Posts Tagged ‘leadership’


Leading Through Change: A Roadmap for Navigating Uncertainty

Tuesday, November 7th, 2017

*By Pam Golden, President, GLA Communications

In life and in business, we often focus too much on the destination – where we are going – and forget to take the time to enjoy the journey. Elise Mitchell, Chairman of Mitchell Communications Group and CEO of Dentsu Aegis PR Network and author of Leading Through the Turn: How a Journey Mindset Can Help Leaders Find Success and Significance shared with attendees at the 2017 PRSA International Conference how she changed her approach to life and work and realized that the journey matters as much as the destination.

Photo Courtesy of PRSA

The first time I heard Elise talk about her journey was at a PRSA Counselors Academy Spring Conference and I came away inspired and motivated. This time was no different as there are few people I have met in business who are as willing to share as much as Elise.

A few years back, Elise asked herself: Is this all there is? She felt like something was missing and wondered if the destination was not worth reaching, what was she striving for? In pursuit of the destination, could she find the journey? For Elise, it was a motorcycle trip with her husband that helped her find her way and even inspired the title of her book.

One piece of advice that Elise offered was to “scrap the maps and go with the detours of life.” By doing so, you will find yourself in amazing destinations that can create new opportunities.  And of course, the journey can take different turns. In 2012, Elise sold her firm to Dentsu Aegis Network, which took her and her team on a different journey that included two restructurings in two years. As we all are aware, success is not promised. We have to work for it and have to stay the course.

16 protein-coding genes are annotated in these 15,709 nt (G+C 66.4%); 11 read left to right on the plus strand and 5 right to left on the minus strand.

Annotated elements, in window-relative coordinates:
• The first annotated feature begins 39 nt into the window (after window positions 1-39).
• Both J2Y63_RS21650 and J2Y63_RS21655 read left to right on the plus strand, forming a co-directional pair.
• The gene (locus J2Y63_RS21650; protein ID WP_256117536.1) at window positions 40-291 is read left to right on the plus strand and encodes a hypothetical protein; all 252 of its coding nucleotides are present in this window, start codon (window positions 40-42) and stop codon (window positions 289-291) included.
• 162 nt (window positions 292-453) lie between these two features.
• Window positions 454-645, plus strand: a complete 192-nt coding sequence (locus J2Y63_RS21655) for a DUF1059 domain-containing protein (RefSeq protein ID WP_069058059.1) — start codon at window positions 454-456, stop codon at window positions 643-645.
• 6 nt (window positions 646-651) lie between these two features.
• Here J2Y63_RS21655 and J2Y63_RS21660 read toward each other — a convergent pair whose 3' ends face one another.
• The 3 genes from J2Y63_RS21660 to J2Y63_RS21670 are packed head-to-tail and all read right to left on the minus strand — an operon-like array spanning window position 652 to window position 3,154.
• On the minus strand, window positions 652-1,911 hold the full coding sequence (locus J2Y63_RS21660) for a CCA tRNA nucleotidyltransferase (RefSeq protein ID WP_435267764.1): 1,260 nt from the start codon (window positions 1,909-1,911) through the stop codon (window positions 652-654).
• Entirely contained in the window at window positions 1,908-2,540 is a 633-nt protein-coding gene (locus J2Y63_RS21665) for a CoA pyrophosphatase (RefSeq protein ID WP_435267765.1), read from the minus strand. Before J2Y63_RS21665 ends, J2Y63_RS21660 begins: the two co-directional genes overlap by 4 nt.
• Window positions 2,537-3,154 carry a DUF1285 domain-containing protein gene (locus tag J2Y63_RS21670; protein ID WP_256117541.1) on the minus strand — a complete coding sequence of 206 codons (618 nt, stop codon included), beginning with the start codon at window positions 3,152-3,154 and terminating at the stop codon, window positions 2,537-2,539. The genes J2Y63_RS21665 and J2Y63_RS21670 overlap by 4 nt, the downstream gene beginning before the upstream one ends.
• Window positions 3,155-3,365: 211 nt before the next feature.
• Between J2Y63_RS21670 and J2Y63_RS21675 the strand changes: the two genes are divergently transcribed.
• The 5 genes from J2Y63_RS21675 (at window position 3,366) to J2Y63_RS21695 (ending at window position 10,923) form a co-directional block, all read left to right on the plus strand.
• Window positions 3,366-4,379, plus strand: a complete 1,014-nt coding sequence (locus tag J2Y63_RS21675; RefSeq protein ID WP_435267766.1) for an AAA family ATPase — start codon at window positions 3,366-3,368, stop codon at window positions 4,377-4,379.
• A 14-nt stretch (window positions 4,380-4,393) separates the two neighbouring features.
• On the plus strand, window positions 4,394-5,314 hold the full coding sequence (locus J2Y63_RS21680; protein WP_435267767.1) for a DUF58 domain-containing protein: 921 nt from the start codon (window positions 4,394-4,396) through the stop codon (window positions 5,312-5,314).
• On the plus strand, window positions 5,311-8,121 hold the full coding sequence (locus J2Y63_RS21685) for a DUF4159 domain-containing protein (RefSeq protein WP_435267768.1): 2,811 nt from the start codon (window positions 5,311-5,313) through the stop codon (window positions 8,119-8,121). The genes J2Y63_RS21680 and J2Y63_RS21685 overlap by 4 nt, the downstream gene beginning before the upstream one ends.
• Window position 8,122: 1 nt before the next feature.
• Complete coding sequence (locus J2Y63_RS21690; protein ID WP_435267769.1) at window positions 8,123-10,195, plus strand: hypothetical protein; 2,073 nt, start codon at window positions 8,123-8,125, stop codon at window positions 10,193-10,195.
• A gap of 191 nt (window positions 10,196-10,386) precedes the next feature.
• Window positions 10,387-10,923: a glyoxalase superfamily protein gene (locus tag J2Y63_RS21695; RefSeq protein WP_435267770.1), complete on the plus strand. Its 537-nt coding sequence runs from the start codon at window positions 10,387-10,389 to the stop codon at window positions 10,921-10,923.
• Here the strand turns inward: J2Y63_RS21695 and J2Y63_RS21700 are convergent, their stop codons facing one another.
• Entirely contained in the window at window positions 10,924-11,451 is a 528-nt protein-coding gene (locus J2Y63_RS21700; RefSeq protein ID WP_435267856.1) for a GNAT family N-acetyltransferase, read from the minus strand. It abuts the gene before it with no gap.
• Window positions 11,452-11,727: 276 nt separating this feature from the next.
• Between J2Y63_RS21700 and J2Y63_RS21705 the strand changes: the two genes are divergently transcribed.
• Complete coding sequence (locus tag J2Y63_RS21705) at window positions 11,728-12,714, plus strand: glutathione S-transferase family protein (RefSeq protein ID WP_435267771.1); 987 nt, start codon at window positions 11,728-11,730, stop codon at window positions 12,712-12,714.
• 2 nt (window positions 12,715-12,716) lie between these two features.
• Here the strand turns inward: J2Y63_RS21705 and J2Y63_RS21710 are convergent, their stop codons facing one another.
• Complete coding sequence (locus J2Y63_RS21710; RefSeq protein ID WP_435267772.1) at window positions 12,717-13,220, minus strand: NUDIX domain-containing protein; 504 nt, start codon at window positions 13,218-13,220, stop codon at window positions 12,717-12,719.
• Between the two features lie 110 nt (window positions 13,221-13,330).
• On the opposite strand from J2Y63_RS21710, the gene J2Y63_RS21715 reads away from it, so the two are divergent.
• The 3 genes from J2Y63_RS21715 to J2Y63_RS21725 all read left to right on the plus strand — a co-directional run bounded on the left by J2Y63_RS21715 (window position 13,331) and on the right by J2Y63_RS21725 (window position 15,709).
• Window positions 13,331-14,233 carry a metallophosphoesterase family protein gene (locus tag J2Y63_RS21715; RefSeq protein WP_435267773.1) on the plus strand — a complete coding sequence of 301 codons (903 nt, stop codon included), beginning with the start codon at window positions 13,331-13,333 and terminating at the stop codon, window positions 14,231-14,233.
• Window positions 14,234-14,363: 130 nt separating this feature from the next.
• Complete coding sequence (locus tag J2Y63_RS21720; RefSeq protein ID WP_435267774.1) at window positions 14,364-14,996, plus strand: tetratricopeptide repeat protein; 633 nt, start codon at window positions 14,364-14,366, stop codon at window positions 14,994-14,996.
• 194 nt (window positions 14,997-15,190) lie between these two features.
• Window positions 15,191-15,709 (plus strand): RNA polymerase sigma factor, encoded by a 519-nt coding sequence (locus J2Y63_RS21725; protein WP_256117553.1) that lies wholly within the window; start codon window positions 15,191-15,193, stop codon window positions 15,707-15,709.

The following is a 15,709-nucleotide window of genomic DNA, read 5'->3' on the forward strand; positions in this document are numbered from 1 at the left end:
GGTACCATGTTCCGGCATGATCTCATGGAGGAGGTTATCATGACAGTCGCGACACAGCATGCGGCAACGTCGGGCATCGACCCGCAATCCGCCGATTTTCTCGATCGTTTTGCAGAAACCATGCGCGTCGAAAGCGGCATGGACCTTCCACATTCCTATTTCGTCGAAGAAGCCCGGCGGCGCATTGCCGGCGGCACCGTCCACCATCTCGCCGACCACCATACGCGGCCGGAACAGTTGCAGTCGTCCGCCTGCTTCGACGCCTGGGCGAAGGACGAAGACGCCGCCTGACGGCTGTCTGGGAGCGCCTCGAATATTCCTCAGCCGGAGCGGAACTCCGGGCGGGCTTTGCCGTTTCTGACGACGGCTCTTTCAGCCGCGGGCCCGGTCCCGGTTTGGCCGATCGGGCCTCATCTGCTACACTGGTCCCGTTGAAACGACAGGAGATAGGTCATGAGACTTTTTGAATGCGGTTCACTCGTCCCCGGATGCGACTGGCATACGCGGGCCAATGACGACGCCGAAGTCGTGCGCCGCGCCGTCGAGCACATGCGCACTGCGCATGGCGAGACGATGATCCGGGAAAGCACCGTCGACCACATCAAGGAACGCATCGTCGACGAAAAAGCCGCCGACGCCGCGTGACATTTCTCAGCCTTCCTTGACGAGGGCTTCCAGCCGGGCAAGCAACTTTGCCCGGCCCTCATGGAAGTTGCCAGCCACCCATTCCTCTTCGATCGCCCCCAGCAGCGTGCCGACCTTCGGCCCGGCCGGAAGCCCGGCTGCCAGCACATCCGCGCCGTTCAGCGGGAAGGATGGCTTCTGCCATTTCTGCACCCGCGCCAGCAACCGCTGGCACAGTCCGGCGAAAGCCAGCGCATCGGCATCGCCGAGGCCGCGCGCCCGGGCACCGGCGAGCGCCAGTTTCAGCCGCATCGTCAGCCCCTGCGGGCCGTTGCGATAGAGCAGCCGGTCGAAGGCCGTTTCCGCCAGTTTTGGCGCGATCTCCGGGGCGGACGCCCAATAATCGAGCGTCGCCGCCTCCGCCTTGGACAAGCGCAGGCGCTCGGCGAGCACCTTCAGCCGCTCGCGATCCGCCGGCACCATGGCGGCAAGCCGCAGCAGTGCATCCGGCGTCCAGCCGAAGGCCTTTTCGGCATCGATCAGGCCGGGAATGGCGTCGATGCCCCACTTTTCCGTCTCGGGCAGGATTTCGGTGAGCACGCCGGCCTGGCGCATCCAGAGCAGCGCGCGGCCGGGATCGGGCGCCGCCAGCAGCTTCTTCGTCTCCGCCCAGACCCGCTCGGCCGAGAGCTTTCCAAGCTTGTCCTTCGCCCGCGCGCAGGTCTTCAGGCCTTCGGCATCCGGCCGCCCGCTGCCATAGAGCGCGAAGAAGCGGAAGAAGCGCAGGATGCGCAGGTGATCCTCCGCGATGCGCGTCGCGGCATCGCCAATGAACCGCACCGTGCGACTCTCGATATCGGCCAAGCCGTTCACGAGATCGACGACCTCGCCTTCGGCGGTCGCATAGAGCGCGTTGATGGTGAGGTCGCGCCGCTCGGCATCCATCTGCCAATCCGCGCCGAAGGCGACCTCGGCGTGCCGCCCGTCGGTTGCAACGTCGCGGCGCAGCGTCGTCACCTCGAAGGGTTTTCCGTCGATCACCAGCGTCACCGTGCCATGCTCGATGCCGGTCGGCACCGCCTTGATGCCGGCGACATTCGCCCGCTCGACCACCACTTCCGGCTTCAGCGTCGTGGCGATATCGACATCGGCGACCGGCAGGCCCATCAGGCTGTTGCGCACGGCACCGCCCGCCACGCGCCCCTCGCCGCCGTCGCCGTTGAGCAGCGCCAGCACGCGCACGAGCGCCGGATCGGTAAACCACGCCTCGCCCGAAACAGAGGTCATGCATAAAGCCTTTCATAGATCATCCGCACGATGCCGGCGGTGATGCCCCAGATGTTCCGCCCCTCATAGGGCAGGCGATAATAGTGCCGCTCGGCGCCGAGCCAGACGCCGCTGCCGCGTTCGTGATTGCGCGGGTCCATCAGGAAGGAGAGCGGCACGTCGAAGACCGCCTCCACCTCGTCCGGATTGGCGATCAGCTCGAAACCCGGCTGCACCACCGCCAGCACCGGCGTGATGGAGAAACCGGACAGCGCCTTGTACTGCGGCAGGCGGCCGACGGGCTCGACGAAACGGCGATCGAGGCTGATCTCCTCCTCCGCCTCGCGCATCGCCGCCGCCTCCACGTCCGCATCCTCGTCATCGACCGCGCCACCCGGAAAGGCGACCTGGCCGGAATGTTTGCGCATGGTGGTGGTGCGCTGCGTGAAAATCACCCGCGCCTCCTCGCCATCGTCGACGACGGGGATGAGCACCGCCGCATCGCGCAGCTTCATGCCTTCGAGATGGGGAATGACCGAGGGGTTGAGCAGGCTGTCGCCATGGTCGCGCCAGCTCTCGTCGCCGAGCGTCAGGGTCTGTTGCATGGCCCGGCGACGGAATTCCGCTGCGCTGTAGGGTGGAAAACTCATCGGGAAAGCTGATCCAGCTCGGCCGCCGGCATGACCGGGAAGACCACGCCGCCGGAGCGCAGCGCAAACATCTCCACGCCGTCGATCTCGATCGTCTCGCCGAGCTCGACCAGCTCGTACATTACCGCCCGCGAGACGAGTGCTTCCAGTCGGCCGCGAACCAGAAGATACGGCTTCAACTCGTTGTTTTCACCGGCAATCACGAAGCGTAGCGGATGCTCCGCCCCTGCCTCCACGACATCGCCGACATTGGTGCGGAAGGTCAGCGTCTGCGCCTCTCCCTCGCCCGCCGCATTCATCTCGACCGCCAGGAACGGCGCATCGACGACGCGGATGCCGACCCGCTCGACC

Whether we are leaders of an agency, a company, a department or a team, the question Elise says we should be asking ourselves is:  “what matters most as a leader? What do I want to be known for?”  And the road is not always easy, so when the storm moves in, this is the most important time to take the helm.

Elise also reminds us that it is important to enjoy the ride – so we should find the off switch and live a whole life. She encouraged us to invest in ourselves because if you don’t there won’t be anything for anyone else and because it is the people who matter most since relationships are the greatest gifts we have.

*Pam Golden is president of GLA Communications which she founded in 1986.  Her expertise has helped fuel many successful communications campaigns including the launch of home satellite TV, DVD and HDTV. Pam provides high-level strategic and tactical counsel to GLA’s clients, bringing the benefit of more than 30 years of experience in creating and executing effective campaigns that deliver results. Pam is an active member of the Public Relations Society of America and serves on the executive committee for its Counselors Academy sector, where she is also chair of the programming committee. In April 2017, Pam was named as a finalist in the Leading Women Entrepreneurs “Brand Builders” category, which celebrates communications professionals who excel in brand innovation.